Rousseau
The philosopher Rousseau is famous for his idea of the ‘general will’

Education? Democracy is great!

UK to leave the EU? Failure! Utter failure! Democracy has let us down and such important decisions cannot be left up to low-information voters! We can’t let such important decisions be made on a whim by just anyone!

Again, it is fair to ask: so which is it?

Some of the most vocal supporters of ‘democracy’ are only happy when it yields the results that they want. The ‘will of the People’ is merely a rhetorical tool that is used when that ‘will’ indicates support for a pre-defined set of positions; and when the ‘will of the People’ goes against (for example) the dominant social justice narrative, it is simply and definitionally wrong.

This is exactly what the Critical Theorist Max Horkheimer meant when he wrote that “logic is not independent of content.” Democracy is only a good, rational, intelligent system if it leads to a specific set of outcomes.

A note on the referendum itself

In her latter days as Prime Minister, Margaret Thatcher warned against the Euro currency project and the implications it would have for Europe as a whole. In response to a question by one MP about whether she would continue to fight the single-currency project and a European central bank, and another MP suggesting that she would be that bank’s governor, she had this to say:

“But if I were [governor], there would be no European central bank accountable to no-one, least of all to national parliaments. Because the point of that kind of European central bank is no democracy; taking powers away from every single parliament, and being able to have a single currency and a monetary policy and an interest rate which takes all political power away from us. As my right honourable friend said in his first speech after the proposal of a single currency: a single currency is about the politics of Europe; it is about a federal Europe by the back door.”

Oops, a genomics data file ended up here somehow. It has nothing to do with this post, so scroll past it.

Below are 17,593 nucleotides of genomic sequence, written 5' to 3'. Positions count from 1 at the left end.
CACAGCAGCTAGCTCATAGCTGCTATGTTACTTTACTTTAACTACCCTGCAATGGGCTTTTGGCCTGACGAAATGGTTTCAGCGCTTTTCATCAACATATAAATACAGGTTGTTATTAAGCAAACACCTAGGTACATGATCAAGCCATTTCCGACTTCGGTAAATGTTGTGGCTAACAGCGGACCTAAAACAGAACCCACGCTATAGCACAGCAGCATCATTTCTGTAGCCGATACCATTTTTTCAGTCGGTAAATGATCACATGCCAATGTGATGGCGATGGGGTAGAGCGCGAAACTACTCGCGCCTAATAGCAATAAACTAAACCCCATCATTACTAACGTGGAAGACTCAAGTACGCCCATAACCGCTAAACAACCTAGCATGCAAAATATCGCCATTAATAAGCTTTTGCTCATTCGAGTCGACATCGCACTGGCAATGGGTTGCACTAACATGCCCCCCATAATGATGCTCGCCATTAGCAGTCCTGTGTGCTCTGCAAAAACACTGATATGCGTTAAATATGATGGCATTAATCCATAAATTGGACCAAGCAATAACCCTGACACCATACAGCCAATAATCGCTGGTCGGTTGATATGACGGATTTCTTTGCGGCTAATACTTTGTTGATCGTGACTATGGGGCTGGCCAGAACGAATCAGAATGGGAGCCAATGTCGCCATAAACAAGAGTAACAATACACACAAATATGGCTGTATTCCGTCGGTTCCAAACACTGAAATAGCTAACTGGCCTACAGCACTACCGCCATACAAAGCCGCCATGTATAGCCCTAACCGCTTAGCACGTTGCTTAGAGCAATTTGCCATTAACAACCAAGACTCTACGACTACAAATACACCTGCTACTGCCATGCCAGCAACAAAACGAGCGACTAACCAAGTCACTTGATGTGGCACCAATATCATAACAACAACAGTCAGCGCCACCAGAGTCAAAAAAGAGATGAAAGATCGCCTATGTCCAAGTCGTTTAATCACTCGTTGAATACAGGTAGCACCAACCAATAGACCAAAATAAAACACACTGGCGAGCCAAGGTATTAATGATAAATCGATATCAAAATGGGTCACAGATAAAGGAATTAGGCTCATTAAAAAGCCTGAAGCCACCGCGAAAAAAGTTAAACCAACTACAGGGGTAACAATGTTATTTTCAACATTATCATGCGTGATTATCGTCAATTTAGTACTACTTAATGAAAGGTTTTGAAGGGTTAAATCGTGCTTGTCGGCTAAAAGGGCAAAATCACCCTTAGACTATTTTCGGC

In many ways, it seems she was right. The EU is today something of a political leviathan, and the sovereignty of individual states is becoming less and less relevant. With regards to the recent Austrian election, EU Commission President Jean-Claude Juncker made it clear that if Norbert Hofer – a candidate he apparently viewed with great disdain – became the Austrian president, his powers in European decision-making bodies would be completely stripped.

Whether Brexit will be a success – or even take place – for the UK is not guaranteed; it is contingent on how the UK government acts in response, amongst other things.

None of this seems to matter to today’s youth, though. They’re too busy feeling sorry for themselves and lashing out in their typical, self-righteous indignation.

An ardent supporter of personal responsibility and freedom, Nic enjoys thinking and writing about all sorts of things: economics, Critical Theory, culture, and current affairs. He is a fourth-year actuarial science student at the University of Cape Town.
Favourite economist: Mises or Rothbard.
Favourite political philosopher: Thomas Sowell